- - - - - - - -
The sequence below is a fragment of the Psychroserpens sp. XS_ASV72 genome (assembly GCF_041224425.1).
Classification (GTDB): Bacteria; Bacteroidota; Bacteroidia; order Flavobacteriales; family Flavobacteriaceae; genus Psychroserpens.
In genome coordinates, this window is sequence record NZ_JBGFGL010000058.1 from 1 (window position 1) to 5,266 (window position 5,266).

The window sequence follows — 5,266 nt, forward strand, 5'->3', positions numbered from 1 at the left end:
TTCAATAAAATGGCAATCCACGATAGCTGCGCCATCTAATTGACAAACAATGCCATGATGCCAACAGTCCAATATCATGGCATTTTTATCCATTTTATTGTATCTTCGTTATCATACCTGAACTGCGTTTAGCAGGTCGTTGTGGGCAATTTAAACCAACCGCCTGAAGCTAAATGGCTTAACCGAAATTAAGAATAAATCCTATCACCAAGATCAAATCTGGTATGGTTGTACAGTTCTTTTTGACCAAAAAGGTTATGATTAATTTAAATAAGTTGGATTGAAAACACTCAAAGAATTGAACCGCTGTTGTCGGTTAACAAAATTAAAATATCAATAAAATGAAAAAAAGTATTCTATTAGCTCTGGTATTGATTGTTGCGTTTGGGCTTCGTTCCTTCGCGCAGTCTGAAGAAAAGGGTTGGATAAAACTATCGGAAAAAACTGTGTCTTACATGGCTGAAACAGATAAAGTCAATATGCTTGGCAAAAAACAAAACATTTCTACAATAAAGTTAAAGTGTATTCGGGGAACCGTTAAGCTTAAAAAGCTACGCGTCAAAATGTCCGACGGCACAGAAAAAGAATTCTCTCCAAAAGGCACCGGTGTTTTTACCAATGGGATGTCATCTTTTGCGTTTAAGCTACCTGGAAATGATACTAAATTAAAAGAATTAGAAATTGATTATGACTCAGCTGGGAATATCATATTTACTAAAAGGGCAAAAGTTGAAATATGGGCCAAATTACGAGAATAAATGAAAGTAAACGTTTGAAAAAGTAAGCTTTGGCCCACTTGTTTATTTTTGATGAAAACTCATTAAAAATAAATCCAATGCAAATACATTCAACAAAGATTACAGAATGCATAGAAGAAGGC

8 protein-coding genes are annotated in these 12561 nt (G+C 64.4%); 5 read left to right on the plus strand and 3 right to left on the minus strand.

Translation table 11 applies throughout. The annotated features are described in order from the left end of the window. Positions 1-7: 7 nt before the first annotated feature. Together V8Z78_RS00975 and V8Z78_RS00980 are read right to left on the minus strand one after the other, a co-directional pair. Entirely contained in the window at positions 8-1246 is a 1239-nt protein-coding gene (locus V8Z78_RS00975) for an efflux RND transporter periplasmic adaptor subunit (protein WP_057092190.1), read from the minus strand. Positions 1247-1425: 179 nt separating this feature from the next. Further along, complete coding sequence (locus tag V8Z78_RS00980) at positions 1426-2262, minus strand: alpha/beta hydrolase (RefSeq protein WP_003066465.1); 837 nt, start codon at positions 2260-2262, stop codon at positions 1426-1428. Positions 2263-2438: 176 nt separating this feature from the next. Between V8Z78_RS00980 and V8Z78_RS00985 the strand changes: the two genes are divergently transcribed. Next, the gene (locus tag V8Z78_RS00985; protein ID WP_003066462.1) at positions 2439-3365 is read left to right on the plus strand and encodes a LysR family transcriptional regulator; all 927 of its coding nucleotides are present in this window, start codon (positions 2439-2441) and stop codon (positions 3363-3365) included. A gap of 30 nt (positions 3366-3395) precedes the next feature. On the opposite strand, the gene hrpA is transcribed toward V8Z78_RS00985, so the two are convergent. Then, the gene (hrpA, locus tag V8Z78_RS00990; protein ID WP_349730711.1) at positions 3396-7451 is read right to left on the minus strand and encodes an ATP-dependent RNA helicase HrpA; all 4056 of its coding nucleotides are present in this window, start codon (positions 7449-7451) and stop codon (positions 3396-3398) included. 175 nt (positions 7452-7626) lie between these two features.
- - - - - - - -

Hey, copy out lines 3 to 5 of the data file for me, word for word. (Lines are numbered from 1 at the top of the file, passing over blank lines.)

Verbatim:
In genome coordinates, this window is sequence record NZ_JBGFGL010000058.1 from 1 (window position 1) to 5,266 (window position 5,266).

The window sequence follows — 5,266 nt, forward strand, 5'->3', positions numbered from 1 at the left end:
TTCAATAAAATGGCAATCCACGATAGCTGCGCCATCTAATTGACAAACAATGCCATGATGCCAACAGTCCAATATCATGGCATTTTTATCCATTTTATTGTATCTTCGTTATCATACCTGAACTGCGTTTAGCAGGTCGTTGTGGGCAATTTAAACCAACCGCCTGAAGCTAAATGGCTTAACCGAAATTAAGAATAAATCCTATCACCAAGATCAAATCTGGTATGGTTGTACAGTTCTTTTTGACCAAAAAGGTTATGATTAATTTAAATAAGTTGGATTGAAAACACTCAAAGAATTGAACCGCTGTTGTCGGTTAACAAAATTAAAATATCAATAAAATGAAAAAAAGTATTCTATTAGCTCTGGTATTGATTGTTGCGTTTGGGCTTCGTTCCTTCGCGCAGTCTGAAGAAAAGGGTTGGATAAAACTATCGGAAAAAACTGTGTCTTACATGGCTGAAACAGATAAAGTCAATATGCTTGGCAAAAAACAAAACATTTCTACAATAAAGTTAAAGTGTATTCGGGGAACCGTTAAGCTTAAAAAGCTACGCGTCAAAATGTCCGACGGCACAGAAAAAGAATTCTCTCCAAAAGGCACCGGTGTTTTTACCAATGGGATGTCATCTTTTGCGTTTAAGCTACCTGGAAATGATACTAAATTAAAAGAATTAGAAATTGATTATGACTCAGCTGGGAATATCATATTTACTAAAAGGGCAAAAGTTGAAATATGGGCCAAATTACGAGAATAAATGAAAGTAAACGTTTGAAAAAGTAAGCTTTGGCCCACTTGTTTATTTTTGATGAAAACTCATTAAAAATAAATCCAATGCAAATACATTCAACAAAGATTACAGAATGCATAGAAGAAGGC